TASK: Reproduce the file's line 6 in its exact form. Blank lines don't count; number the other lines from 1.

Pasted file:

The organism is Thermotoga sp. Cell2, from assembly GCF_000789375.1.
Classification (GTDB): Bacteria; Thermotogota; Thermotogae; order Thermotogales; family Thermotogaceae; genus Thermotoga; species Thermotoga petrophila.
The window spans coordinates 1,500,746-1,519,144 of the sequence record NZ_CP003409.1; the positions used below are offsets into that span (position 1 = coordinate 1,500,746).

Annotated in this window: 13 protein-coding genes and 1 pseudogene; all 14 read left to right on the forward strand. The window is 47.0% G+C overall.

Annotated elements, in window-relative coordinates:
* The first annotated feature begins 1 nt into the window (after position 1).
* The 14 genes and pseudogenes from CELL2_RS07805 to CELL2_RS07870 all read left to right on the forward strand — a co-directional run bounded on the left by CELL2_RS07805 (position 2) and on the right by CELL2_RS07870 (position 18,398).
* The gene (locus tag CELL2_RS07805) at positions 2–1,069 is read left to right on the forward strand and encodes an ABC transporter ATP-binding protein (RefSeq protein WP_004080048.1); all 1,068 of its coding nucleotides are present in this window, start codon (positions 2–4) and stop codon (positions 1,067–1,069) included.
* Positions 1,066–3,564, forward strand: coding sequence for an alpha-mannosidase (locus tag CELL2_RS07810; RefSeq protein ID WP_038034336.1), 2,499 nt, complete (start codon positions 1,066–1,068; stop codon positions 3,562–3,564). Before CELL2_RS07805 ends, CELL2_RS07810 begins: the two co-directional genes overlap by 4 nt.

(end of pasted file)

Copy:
* The first annotated feature begins 1 nt into the window (after position 1).